Scientists once gave dolphins LSD in attempt to communicate with them

In the 1960s a NASA-funded research unit investigated methods of talking to the sea creatures

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The Independent Online

Scientists once gave dolphins the hallucinogenic drug LSD, in an attempt to communicate with them. 

Funded by NASA, the Communication Research Institute, informally known as The Dolphin House, investigated methods of talking to the creatures in the 1960s. They also used a range of techniques in an attempt to teach the animals English.

John Lilly, a neuroscientist who led the work, studied three dolphins in particular, one of which he chose to leave in an isolation tank with a human 24 hours a day for three months. 

During the isolation period the dolphin, named Peter,  began making sexual advances towards researcher, Margaret Howe Lovatt, who chose to relieve the animal's urges because it was proving to be disruptive to the training.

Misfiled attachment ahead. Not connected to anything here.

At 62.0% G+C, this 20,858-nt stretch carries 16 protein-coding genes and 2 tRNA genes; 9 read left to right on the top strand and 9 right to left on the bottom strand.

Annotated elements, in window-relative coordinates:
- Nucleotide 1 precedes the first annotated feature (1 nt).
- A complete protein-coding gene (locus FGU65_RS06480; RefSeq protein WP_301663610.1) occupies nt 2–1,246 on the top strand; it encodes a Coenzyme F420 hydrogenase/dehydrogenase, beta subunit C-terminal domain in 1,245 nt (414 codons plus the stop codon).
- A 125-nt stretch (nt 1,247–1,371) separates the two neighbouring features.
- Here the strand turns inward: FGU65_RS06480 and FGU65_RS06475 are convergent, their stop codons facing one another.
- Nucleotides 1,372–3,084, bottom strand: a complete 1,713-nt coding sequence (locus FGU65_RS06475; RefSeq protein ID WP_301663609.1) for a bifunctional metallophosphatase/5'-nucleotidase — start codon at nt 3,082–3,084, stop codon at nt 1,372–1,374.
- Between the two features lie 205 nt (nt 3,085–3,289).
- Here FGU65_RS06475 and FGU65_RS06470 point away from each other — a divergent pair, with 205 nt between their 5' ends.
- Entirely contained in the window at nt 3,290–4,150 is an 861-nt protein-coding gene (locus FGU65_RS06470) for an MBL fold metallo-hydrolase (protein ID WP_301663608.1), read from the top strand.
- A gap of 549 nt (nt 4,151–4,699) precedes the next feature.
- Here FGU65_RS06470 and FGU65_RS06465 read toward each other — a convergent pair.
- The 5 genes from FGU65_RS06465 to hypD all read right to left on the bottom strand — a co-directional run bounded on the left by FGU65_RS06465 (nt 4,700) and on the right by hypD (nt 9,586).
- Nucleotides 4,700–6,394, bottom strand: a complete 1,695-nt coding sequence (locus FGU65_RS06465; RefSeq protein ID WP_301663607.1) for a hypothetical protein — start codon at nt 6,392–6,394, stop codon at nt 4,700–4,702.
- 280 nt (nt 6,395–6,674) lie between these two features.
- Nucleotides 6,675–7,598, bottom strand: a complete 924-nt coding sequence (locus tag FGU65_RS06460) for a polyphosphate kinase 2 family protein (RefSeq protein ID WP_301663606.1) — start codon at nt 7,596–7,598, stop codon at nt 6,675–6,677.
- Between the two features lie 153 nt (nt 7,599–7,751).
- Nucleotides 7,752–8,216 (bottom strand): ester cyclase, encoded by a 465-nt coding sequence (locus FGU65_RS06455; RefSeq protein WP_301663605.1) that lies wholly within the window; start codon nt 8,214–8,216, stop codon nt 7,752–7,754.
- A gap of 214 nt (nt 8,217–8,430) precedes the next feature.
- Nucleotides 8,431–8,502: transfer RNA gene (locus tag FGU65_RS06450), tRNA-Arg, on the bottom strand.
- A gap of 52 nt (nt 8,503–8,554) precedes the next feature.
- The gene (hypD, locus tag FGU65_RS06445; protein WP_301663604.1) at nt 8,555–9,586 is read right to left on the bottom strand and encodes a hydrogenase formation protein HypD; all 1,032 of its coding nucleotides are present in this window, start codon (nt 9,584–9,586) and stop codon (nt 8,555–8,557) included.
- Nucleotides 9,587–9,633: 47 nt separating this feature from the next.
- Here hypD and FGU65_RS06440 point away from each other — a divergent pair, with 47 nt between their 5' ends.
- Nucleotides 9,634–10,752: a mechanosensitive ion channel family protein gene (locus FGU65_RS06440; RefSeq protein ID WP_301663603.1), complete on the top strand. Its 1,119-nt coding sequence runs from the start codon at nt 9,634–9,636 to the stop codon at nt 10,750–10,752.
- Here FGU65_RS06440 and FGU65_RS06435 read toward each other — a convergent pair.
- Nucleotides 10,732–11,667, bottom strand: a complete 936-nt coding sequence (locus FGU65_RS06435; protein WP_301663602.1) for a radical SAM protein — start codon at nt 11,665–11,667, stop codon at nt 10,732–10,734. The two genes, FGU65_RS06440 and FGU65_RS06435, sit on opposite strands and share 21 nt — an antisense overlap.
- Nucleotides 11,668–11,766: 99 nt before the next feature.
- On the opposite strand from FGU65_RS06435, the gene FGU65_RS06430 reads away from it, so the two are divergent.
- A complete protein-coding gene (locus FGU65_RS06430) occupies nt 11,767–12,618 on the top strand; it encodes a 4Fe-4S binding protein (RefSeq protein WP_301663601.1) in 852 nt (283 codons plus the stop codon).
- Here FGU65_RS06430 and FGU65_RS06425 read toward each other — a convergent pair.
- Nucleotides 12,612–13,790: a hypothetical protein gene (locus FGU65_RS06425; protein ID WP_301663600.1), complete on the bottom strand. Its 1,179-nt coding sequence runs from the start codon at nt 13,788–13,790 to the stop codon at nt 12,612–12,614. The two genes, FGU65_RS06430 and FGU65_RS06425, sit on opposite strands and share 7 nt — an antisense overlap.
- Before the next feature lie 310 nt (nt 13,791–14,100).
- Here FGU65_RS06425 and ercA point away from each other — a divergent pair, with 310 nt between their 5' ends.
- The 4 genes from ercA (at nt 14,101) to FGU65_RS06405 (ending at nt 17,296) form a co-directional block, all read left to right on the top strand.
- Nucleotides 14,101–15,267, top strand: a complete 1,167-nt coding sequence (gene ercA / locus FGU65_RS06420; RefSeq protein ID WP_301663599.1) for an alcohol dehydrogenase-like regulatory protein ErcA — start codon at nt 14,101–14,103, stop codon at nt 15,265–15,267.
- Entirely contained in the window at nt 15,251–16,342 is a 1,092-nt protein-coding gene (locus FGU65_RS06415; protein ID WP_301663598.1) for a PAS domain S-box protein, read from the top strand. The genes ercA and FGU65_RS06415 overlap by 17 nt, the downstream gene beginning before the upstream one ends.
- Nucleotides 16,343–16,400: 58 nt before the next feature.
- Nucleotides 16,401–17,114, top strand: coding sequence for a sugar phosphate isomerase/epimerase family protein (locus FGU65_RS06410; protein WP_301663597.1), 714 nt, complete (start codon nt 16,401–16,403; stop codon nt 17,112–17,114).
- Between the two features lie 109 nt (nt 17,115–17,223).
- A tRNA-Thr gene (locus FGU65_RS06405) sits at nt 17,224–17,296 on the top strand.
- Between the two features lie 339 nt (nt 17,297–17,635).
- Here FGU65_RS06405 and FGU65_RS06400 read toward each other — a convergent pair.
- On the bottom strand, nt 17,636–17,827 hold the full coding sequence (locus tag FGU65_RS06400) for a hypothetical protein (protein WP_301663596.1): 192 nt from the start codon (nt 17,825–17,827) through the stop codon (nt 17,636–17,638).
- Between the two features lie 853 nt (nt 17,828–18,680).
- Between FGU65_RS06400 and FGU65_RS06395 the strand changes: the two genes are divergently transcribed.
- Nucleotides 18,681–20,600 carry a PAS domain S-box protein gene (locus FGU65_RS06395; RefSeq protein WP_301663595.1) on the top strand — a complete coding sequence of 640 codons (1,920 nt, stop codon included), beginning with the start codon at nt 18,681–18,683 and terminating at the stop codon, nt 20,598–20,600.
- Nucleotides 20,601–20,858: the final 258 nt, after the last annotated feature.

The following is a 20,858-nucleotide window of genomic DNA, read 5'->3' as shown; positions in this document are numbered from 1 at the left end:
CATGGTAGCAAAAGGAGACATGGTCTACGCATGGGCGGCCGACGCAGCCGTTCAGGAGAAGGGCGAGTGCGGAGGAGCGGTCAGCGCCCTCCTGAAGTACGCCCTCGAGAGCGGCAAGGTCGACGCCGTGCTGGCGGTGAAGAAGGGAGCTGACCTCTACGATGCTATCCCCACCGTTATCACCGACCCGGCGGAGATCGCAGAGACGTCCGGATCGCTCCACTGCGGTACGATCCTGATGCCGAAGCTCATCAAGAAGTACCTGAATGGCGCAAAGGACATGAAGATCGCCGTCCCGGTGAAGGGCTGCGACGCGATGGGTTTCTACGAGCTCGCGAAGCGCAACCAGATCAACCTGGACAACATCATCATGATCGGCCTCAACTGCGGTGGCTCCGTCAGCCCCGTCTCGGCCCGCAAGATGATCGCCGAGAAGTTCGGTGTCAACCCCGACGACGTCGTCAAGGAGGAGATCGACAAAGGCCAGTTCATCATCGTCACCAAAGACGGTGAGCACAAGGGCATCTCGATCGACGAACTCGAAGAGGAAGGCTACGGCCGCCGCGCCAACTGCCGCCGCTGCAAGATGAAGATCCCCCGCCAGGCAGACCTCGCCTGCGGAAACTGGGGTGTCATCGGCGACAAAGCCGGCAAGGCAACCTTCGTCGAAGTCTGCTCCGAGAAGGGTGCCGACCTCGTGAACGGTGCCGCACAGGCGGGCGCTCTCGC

Ultimately, none of the dolphins were able to learn English. 

But researchers found that they were 70 per cent more vocal after they were administered with LSD. 

Dr Lilly wrote that “the important thing for us with the LSD in the dolphin is that what we see has no meaning in the verbal sphere." 

He added: "We are out of what you might call the rational exchange of complex ideas because we haven't developed communication in that particular way as yet.”

When the funding for the experiment ran out in 1966, the dolphin that took part in the isolation experiment was moved to a facility in Miami where it effectively committed suicide. 

Some argued this was because it could no longer cope without being in close contact with Ms Lovatt. 

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